Latin America & Caribbean

Venezuela election vote to be audited

Nicolas Maduro and Henrique Capriles
Image caption President-elect Nicolas Maduro, left, is rejecting Henrique Capriles's calls for a recount

Venezuela's electoral body has announced it will carry out a full audit on all the votes cast in Sunday's disputed presidential poll.

The announcement comes hours ahead of President-elect Nicolas Maduro's inauguration.

Opposition leader Henrique Capriles has challenged Mr Maduro's narrow victory, calling for a vote-by-vote recount.

The decision to audit all the paper receipts of electronic votes is seen as a major concession to the opposition.

The electoral authorities had earlier audited 54% of the vote and said this showed that Mr Maduro, the chosen successor of the late President Hugo Chavez, had won a slim majority.

The official count indicates Mr Maduro won by a narrow margin of about 1.5%, winning 50.8% of votes to Mr Capriles's 49.0%

Mr Capriles said he believed the crucial votes that cost him the presidency are among the unaudited 46% of the vote.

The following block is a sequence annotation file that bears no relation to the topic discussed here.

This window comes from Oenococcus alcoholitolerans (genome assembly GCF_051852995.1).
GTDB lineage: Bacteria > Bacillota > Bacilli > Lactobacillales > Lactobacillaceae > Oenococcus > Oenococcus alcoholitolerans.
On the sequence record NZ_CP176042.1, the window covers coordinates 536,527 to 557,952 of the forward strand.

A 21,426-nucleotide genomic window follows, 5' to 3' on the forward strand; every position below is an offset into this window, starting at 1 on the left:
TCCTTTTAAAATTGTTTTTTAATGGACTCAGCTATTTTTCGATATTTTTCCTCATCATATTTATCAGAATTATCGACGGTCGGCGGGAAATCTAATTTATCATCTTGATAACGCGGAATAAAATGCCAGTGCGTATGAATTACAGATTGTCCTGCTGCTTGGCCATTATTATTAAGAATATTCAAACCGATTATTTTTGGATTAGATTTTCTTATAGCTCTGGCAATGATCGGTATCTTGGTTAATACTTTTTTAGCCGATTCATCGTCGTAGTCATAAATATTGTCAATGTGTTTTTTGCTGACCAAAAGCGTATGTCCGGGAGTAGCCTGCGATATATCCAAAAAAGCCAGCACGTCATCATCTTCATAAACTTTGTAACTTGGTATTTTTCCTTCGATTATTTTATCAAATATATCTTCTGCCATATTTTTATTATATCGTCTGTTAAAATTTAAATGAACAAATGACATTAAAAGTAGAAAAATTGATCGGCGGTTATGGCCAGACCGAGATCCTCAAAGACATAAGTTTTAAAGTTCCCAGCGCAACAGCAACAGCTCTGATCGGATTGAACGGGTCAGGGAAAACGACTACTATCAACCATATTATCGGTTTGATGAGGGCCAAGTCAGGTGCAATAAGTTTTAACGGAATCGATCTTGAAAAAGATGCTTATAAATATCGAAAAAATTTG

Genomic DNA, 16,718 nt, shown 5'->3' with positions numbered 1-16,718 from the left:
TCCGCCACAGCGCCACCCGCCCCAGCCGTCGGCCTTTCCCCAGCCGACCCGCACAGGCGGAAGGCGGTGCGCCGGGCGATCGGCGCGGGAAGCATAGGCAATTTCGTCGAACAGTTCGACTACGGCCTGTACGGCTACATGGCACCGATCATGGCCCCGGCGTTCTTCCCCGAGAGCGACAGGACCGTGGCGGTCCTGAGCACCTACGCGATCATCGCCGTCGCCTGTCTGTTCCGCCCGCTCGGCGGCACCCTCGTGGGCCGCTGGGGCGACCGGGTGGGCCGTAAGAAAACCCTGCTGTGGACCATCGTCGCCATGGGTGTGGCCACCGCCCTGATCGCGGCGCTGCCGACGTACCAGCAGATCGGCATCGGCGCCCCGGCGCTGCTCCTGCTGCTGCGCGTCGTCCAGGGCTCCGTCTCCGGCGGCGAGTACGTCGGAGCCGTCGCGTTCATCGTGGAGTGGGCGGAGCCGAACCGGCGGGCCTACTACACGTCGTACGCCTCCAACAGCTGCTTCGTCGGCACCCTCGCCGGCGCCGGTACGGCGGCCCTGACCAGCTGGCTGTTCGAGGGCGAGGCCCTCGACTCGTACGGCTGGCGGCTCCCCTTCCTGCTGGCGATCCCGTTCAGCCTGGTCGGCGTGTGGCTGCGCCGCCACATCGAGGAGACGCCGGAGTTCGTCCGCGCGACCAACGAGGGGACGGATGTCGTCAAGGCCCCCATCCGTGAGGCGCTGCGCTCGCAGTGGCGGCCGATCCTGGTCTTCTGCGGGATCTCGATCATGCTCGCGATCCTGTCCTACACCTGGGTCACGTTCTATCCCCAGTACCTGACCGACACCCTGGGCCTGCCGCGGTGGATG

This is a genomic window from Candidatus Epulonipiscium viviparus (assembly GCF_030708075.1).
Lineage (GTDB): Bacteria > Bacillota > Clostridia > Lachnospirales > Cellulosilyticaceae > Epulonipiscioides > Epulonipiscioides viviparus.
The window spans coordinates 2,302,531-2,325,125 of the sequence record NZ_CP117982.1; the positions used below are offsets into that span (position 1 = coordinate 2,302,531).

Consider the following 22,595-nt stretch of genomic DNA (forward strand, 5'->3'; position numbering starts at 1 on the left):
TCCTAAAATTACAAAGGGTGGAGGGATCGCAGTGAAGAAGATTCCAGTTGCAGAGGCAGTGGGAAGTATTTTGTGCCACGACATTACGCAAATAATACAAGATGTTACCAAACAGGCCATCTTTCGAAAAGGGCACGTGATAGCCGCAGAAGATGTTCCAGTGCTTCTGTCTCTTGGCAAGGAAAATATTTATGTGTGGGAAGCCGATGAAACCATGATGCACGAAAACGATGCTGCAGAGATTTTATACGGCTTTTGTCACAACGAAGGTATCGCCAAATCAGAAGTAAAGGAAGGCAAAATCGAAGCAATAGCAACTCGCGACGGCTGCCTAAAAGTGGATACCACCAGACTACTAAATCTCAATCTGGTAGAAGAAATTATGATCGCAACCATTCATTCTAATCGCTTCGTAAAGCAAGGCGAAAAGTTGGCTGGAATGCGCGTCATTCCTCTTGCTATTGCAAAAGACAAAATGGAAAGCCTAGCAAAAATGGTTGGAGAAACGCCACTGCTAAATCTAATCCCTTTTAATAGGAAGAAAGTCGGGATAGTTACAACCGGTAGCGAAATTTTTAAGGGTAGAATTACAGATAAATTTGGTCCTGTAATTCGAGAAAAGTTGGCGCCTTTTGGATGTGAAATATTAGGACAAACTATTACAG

He said there were more than 3,000 incidents from Sunday's poll that needed to be examined.

Correspondents say the announcement comes as a surprise to many after the National Electoral Council initially said the the results, which it announced on Sunday night, were "irreversible".

The council's president, Tibisay Lucena, told AFP news agency that the expanded audit was not a recount but would cover all ballot boxes not audited on election day by reviewing a sample two-thirds of them over the next month.

Venezuela uses electronic voting machines which register an elector's decision and then emit a printed receipt for the voter to deposit into a sealed ballot box. For the audit, the receipts will be compared with the electronic tallies, to check for any irregularities.

Russian President Vladimir Putin and Cuban leader Raul Castro were among the first heads of state to congratulate Mr Maduro on his win.

The governments of Brazil, Peru, Ecuador, Colombia, Bolivia and Argentina, among others, have also voiced their backing for Mr Maduro's victory.

But the US has so far refused to recognise Mr Maduro's win, calling for an audit of the results.

Secretary of State John Kerry said the US was not yet ready to validate the results of Sunday's poll.

Several opposition-led protests erupted across the country after the official results were announced on Sunday.

But Mr Capriles has urged his supporters to back down from confrontation and instead engage in peaceful rallies, play music and bang on pots in protest.

Mr Maduro is scheduled to be sworn in at 15:30 GMT.

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